What I’ve Learned About Faithfulness in Romantic Relationships from Popular Music

How many popular songs have you heard that talk about avoiding faithfulness in a relationship?

The ones that come to my mind primarily are “Leavin” by Jesse McCartney and “The Call” by the Backstreet Boys. In “Leavin,” Jesse encourages a girl tell her man that she’s “leavin, never to come back again.” The plea is primarily based on his ability to please her better sexually. In “The Call,” the man is making a call to his woman at home about some vague place he’s going. What he doesn’t say is that he’s going to be with an unnamed woman.

Faithfulness in romantic relationships is a foreign concept to half of America these days. True faithfulness is the reason that marriages end in death of one of the spouses. I’ve seen true faithfulness in my parents’ marriage, in the marriages of many others.

I must admit, I often wonder how in the world this happens. How do we get to the place where we can repel those temptations from people other than our spouses? What must we learn?

Surprise of surprises, I’ve learned some pointers from popular music. Here’s three lessons I’ve picked up from three different songs. Two are popular tracks from this past year, and the other is a little harder to come by but definitely worth a listen.

1.Don’t deny the temptations. Recognizing them is the first step to beating them.

Song: “Honey, I’m Good.” by Andy Grammer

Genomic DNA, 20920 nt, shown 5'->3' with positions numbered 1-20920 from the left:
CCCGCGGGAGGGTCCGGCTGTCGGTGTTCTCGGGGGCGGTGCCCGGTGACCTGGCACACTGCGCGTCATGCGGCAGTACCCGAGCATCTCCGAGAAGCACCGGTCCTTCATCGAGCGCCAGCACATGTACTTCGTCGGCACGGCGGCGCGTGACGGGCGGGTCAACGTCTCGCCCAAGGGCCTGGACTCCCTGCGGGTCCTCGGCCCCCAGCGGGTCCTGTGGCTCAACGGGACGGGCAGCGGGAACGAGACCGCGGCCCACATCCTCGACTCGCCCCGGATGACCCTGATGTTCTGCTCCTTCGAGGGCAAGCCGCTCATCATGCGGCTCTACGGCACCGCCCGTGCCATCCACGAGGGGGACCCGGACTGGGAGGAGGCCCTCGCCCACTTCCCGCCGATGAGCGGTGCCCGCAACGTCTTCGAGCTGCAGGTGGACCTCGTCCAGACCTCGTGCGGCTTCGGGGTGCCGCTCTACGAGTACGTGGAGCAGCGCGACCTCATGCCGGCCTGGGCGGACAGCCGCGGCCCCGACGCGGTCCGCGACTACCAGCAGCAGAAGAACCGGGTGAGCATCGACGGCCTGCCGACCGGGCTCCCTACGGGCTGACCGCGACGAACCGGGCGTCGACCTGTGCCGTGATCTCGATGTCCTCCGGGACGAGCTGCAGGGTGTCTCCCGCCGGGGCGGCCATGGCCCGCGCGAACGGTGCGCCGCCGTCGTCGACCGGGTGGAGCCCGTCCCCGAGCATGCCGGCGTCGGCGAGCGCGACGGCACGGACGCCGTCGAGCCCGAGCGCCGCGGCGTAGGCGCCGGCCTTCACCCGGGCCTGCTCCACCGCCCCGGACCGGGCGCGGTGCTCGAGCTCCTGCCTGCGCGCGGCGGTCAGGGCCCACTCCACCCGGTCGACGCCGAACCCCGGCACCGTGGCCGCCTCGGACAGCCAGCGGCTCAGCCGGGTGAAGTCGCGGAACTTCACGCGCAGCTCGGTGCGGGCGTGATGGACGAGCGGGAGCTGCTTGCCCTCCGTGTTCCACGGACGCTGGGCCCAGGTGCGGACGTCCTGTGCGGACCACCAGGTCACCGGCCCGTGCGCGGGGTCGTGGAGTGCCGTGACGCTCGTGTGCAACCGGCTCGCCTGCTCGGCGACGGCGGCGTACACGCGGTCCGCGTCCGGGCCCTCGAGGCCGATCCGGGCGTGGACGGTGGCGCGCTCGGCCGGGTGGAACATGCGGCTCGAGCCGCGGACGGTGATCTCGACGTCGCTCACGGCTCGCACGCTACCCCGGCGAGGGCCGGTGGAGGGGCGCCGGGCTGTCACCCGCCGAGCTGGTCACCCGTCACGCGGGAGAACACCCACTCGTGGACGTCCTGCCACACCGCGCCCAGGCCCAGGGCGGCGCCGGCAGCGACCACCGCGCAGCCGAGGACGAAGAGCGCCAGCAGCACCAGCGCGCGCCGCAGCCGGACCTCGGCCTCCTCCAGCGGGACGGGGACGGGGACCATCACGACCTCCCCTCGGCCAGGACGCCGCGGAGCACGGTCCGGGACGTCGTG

This song, Grammer’s most popular record, revolves around him being in a bar and seeing women around him who are tempting him. He acknowledges that they are good-looking, but he’s got someone much better at home.

“It’s been a long night here, and a long night there, and these long long legs are d*** near everywhere. Hold up now, you look good, I will not lie, but if you ask where I’m staying tonight, I gotta be like oh baby, no baby, you got me all wrong baby, my baby’s already got all of my love.”

Grammer acknowledges the attractiveness of the woman he’s speaking to. He’s not trying to deny it or ignore it. He even says that “better men than me have failed, drinking from that unholy grail,” that people have slipped in this area. He’s also aware of his own weakness, that if he stays he “might not leave alone.”

He uses these reasons to say that he’s gotta get the heck out of there. Grammer told the Miami Herald this about the inspiration behind the song:

Well, you know I’m married now. So when I go out on tour, well, there are always hot girls around. The song’s about staying honest and being like, “Yes, you are smoking hot, but I’m good. I got a lady at home who is incredible. It’s worth staying truthful.”

As with any temptation to sin, recognizing that they exist is the first step. If you recognize that there is a chance you will slip up, you’re more likely to set the safeguards in place to avoid falling to the temptation.

2. Just because you want to do something doesn’t mean you should.

Song: “Wanna” by Christon Gray feat. JGivens

The first verse of this track focuses on Gray spending time in a club or restaurant or bar and seeing a beautiful woman. He shares the thought process he goes through in this time.